Treating childhood eczema
Newly diagnosed: What parents ask
A board-certified pediatric dermatologist answers this question.
If your child has eczema, knowing the answer to this question can help you avoid common pitfalls.
Removing certain foods from your child’s diet can do more harm than good. Find out why.
How to start gaining control of your child’s eczema
To help manage your baby’s symptoms and reduce flare-ups, dermatologists recommend these tips.
Eczema medications applied to the skin Corticosteroid: The most common eczema medication When eczema requires medication, dermatologists often prescribe a corticosteroid. See why it’s prescribed and tips for getting the best results.
TCIs: A possible corticosteroid alternative It can reduce the inflammation, itch, and excess bacteria on your child’s skin. This fact sheet tells you what you need to know.
Coal tar: An age-old eczema treatment For more than 100 years, people have used coal tar preparations to treat eczema. Find out how it’s used and where to never apply it.
3 techniques dermatologists use to improve treatment results If the medication you’re applying to your child’s skin fails to work, tell your dermatologist. One of these techniques may be an option.
Light treatments and eczema medications you take
Phototherapy uses light to treat eczema Studies show that phototherapy can safely and effectively treat children with eczema. See when a dermatologist may recommend it.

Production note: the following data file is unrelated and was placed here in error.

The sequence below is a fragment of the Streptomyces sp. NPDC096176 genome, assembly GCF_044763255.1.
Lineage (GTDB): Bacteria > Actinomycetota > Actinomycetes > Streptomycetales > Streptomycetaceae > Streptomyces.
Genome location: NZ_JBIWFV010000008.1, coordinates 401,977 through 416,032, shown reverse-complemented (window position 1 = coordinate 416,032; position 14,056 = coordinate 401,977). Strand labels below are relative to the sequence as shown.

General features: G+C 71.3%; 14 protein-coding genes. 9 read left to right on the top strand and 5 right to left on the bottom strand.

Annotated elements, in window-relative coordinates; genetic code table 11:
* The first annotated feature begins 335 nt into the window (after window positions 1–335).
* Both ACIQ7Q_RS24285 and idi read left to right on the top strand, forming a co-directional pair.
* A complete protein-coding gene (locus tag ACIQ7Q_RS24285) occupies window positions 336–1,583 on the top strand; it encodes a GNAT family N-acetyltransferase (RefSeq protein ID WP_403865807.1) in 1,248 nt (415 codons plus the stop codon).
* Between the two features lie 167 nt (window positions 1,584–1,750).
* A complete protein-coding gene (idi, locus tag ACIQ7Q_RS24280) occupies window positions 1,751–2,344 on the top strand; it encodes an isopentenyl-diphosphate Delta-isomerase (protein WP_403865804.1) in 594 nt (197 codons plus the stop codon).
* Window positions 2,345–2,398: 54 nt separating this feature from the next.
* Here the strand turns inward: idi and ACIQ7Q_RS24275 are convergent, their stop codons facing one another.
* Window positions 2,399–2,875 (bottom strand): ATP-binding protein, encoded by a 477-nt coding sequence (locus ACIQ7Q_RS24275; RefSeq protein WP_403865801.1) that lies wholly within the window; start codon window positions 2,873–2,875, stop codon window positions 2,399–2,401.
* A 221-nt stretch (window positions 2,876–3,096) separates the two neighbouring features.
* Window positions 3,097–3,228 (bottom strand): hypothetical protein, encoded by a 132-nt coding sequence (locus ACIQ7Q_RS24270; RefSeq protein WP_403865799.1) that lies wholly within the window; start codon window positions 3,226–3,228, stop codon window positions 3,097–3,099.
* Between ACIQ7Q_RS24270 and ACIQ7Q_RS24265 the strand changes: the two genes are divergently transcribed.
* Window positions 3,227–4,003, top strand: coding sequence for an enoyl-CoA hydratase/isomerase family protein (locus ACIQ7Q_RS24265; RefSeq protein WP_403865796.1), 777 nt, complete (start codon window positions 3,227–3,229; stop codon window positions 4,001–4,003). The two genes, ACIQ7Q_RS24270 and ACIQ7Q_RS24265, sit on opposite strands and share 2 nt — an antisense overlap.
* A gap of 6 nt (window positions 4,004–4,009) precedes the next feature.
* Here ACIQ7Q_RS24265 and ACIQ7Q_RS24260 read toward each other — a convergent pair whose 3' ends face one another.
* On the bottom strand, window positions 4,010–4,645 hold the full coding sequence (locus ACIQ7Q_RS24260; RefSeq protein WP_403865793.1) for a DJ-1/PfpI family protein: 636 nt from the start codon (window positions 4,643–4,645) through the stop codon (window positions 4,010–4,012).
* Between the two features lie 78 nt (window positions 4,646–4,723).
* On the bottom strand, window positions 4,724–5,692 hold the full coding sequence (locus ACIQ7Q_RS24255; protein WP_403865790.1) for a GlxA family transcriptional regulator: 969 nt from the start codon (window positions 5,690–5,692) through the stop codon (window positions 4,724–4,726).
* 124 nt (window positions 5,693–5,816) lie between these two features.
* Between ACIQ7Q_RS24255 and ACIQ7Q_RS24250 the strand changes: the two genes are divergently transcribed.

An antihistamine can provide real relief. However, it cannot treat eczema or stop the itch. Here’s why a dermatologist may include an antihistamine in your child’s eczema treatment plan. Stronger medication is required for severe eczema. When skin care and medicine applied to the skin (or light treatments) fail to work, your dermatologist may prescribe one of these medications.
Treating skin infections
4 infection fighters to avoid
If your child develops a skin infection, don’t grab the antibacterial soap. It’s on dermatologists’ do-not-use list along with these products.
Antibiotics and other infection fighters
Eczema increases the risk of developing a skin infection. Find out what medications can treat it and how to get the best results from them.
Bleach bath therapy
To treat frequent skin infections, your dermatologist may recommend bleach baths. Here’s how to prepare one.
Eczema treatment that can be harmful
Can some products cure eczema?
It can be tempting to try a product that comes with a claim that it can cure eczema. Before you do, here’s what you need to know.
Herbal remedy can be toxic
They may seem safer than prescription medicines, but some herbal mixtures have caused serious health problems in children with eczema. Find out what can happen.
Complementary and alternative treatments for childhood eczema
Emotional support can benefit a child who has eczema
Research shows that helping your child feel better emotionally can reduce eczema flares. Here are some ideas to try.
Can homeopathic medicine treat childhood eczema?
The U.S. Food and Drug Administration (FDA) does not review homeopathic products for safety and effectiveness. For this reason, the FDA recommends doing this before giving your child any homeopathic medicine.
Massage, acupressure may help relieve childhood eczema
To improve treatment results, you may want to add a daily massage to your child’s eczema treatment plan. See what the studies show.
Oils, probiotics, and vitamins: Can they heal eczema?
For years, people said that supplements can effectively treat eczema. What researchers found while studying these remedies may surprise you.
All content solely developed by the American Academy of Dermatology
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